Erik Bedard: Houston Hopeful


After a second straight season of 100-plus losses the Astros went into the offseason with several major issues that needed to be addressed. One of the most important needs, in my opinion, was starting pitching. The club has an abundance of pitching prospects but is still somewhat thin at the big league level.

Lucas Harrell and Jordan Lyles lead a group of young hurlers that will be expected to bring the team back into contention in the years to come. But, for now, the club needs a couple of experienced starters to not only mentor the young guys, but also to help lighten their innings load. Astros G.M. Jeff Luhnow has attempted to address this area of concern by claiming Philip Humber off waivers and signing left-hander Erik Bedard as a non-roster invitee to Spring Training. I believe Bedard could prove to be a valuable pickup.

Bedard, who turns 34 in March, is a veteran of nine big league seasons. As recently as 2007 he was one of the top pitchers in the American League. That year Bedard went 13-5 on a Baltimore Orioles team that finished with a 69-93 record. He led the league with 10.9 K/9 IP and 7.0 H/9 IP and tied for fifth in the Cy YoungAward voting.

Erik Bedard (Charles LeClaire-USA TODAY Sports)

Yes, that was a long time ago, and a lot has happened since. But it’s the journey that followed that may have turned Bedard into more of a complete pitcher. Bedard was sidelined by arm problems after only 15 starts in 2008. He came back to make 15 more starts in 2009 before landing on the disabled list once again. After surgery to repair a torn labrum Bedard missed the entire 2010 season.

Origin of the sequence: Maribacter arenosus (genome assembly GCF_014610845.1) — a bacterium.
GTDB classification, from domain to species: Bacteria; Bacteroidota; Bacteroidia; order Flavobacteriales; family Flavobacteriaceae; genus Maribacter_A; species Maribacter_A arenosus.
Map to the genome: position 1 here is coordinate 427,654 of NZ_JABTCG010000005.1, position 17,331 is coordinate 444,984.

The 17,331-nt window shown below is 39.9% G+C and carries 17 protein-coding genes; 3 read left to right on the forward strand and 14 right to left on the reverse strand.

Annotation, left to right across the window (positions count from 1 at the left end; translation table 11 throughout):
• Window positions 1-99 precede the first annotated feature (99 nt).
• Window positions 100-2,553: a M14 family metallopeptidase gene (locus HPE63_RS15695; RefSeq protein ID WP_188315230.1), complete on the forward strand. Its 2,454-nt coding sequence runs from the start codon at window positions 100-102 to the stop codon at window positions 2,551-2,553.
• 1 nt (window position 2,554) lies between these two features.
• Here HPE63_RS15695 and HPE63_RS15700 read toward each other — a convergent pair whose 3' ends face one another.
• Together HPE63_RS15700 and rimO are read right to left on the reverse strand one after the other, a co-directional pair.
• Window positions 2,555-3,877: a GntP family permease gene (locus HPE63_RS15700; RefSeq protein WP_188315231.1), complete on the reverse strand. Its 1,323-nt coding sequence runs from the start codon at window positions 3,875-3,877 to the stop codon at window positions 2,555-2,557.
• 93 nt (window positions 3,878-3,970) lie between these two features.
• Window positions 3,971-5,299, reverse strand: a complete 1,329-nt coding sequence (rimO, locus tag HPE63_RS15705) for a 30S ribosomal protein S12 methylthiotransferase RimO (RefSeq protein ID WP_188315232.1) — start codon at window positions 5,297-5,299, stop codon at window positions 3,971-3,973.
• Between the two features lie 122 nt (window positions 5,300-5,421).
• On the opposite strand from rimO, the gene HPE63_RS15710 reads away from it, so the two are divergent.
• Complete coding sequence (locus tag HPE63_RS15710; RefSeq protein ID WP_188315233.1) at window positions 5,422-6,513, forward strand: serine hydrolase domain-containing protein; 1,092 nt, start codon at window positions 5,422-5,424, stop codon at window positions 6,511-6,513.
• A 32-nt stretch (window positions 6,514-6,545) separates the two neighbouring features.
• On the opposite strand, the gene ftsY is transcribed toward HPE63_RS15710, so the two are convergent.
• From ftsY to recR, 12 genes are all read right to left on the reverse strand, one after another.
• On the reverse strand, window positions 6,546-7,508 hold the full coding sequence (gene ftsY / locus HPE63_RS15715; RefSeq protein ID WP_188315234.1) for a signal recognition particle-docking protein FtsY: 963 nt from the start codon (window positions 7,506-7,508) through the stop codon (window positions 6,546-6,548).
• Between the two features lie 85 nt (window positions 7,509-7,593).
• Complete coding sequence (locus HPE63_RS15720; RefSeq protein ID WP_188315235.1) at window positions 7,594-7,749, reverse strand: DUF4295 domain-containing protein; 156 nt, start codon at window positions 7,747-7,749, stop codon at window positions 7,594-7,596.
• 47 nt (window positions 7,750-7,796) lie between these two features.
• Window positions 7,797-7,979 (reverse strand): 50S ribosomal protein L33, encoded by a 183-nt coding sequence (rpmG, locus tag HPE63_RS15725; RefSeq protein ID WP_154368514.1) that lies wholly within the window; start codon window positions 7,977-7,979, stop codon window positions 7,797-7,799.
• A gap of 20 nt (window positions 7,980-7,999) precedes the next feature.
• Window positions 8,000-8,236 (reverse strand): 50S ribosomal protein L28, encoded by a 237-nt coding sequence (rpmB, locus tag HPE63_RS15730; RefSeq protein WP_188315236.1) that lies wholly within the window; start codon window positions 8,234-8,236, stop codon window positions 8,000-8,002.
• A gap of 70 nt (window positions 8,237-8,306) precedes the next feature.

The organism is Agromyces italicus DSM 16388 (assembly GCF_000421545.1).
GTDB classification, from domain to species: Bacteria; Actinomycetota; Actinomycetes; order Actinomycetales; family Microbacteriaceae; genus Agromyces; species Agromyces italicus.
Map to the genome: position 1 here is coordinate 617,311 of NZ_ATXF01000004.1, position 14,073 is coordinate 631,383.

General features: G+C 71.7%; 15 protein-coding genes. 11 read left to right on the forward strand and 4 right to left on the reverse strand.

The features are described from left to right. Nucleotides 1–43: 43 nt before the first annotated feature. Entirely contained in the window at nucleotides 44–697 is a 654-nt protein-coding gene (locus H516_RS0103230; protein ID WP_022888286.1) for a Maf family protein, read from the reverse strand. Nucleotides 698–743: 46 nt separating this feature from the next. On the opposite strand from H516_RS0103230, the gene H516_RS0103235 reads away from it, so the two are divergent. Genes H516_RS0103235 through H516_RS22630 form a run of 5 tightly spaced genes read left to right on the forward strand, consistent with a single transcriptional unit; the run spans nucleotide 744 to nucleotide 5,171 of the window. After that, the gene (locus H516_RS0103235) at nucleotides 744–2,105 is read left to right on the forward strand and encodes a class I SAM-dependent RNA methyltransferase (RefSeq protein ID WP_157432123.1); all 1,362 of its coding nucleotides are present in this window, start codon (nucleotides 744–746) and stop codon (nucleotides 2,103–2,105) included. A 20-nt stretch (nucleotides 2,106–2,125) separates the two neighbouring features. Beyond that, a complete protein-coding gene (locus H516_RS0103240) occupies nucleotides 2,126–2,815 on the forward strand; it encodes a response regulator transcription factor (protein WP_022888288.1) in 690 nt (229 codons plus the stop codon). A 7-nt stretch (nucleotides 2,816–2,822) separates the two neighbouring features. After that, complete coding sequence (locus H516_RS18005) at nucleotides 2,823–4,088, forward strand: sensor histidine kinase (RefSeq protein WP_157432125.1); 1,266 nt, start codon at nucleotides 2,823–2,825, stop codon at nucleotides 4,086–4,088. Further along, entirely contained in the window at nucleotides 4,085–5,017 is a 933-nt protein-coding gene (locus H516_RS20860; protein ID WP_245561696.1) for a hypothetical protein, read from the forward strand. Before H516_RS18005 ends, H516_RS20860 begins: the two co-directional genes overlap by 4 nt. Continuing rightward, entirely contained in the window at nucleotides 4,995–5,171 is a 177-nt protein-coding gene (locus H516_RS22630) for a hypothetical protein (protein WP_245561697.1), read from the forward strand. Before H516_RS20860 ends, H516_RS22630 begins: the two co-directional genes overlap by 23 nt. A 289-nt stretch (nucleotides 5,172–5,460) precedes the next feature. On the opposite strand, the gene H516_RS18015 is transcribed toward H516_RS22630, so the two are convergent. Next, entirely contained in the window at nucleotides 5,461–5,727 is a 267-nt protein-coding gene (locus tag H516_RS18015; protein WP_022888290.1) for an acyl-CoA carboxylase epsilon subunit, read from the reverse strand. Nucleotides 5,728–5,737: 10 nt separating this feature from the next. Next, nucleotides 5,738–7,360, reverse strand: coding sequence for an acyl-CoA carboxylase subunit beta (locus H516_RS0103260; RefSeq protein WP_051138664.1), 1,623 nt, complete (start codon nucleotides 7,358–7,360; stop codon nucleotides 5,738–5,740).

Upon his return Bedard had lost a couple miles per hour off his fastball and began mixing in more cutters and changeups. Even with the adjustments to his repertoire Bedard still managed to keep his strikeout numbers high while allowing a low number of hits. He has averaged at least 8 K/9IP every season and last year was the first time he posted an ERA over four.

Bedard still believes in his ability and his offseason workout regimen proves he’s committed to making it back to the big leagues. A native of Ontario Canada, Bedard still spends his winters there. The sub-zero temperatures can pose a challenge for trying to keep one’s pitching arm in shape. But Bedard is resourceful. This winter he installed a portable mound in his garage. Erik’s younger brother served as his catcher.

Granted, Bedard’s 2012 was not-so-great and he was eventually released by the Pittsburgh Pirates. There’s even a chance that he could be washed up. But the Astros didn’t risk anything by signing him and the reward stands to be great if he can still pitch. Luhnow said “Bedard has a strong chance to be in our rotation all year long.”

If the Astros decide to keep Bedard someone else will have to be removed from the 40-man roster and exposed to waivers. The roster currently includes eight minor league pitchers, meaning Luhnow  could be facing  a tough decision. A trade involving Bud Norris could create some wiggle room. We’ll just have to wait and see how it all plays out.